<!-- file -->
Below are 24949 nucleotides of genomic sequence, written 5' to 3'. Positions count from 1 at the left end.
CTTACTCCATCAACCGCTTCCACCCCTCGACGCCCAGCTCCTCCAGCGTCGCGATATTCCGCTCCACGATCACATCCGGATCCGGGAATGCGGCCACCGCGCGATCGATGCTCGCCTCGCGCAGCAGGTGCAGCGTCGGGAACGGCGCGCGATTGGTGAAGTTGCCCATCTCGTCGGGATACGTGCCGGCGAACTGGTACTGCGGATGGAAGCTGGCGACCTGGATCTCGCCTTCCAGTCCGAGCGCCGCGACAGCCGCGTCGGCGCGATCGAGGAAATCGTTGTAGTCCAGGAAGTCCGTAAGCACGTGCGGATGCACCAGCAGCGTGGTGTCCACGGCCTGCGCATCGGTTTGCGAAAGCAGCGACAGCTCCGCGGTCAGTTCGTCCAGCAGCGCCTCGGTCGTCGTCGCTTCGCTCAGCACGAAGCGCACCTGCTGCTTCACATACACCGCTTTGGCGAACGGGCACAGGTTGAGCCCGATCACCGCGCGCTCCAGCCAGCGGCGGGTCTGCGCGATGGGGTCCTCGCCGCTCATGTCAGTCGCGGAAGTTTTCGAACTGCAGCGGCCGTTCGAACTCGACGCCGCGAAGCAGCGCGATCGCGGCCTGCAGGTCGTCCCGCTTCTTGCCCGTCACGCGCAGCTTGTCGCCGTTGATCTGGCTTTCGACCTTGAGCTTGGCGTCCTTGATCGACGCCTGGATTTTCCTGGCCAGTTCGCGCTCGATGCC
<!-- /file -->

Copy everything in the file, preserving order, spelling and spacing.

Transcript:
Below are 24949 nucleotides of genomic sequence, written 5' to 3'. Positions count from 1 at the left end.
CTTACTCCATCAACCGCTTCCACCCCTCGACGCCCAGCTCCTCCAGCGTCGCGATATTCCGCTCCACGATCACATCCGGATCCGGGAATGCGGCCACCGCGCGATCGATGCTCGCCTCGCGCAGCAGGTGCAGCGTCGGGAACGGCGCGCGATTGGTGAAGTTGCCCATCTCGTCGGGATACGTGCCGGCGAACTGGTACTGCGGATGGAAGCTGGCGACCTGGATCTCGCCTTCCAGTCCGAGCGCCGCGACAGCCGCGTCGGCGCGATCGAGGAAATCGTTGTAGTCCAGGAAGTCCGTAAGCACGTGCGGATGCACCAGCAGCGTGGTGTCCACGGCCTGCGCATCGGTTTGCGAAAGCAGCGACAGCTCCGCGGTCAGTTCGTCCAGCAGCGCCTCGGTCGTCGTCGCTTCGCTCAGCACGAAGCGCACCTGCTGCTTCACATACACCGCTTTGGCGAACGGGCACAGGTTGAGCCCGATCACCGCGCGCTCCAGCCAGCGGCGGGTCTGCGCGATGGGGTCCTCGCCGCTCATGTCAGTCGCGGAAGTTTTCGAACTGCAGCGGCCGTTCGAACTCGACGCCGCGAAGCAGCGCGATCGCGGCCTGCAGGTCGTCCCGCTTCTTGCCCGTCACGCGCAGCTTGTCGCCGTTGATCTGGCTTTCGACCTTGAGCTTGGCGTCCTTGATCGACGCCTGGATTTTCCTGGCCAGTTCGCGCTCGATGCC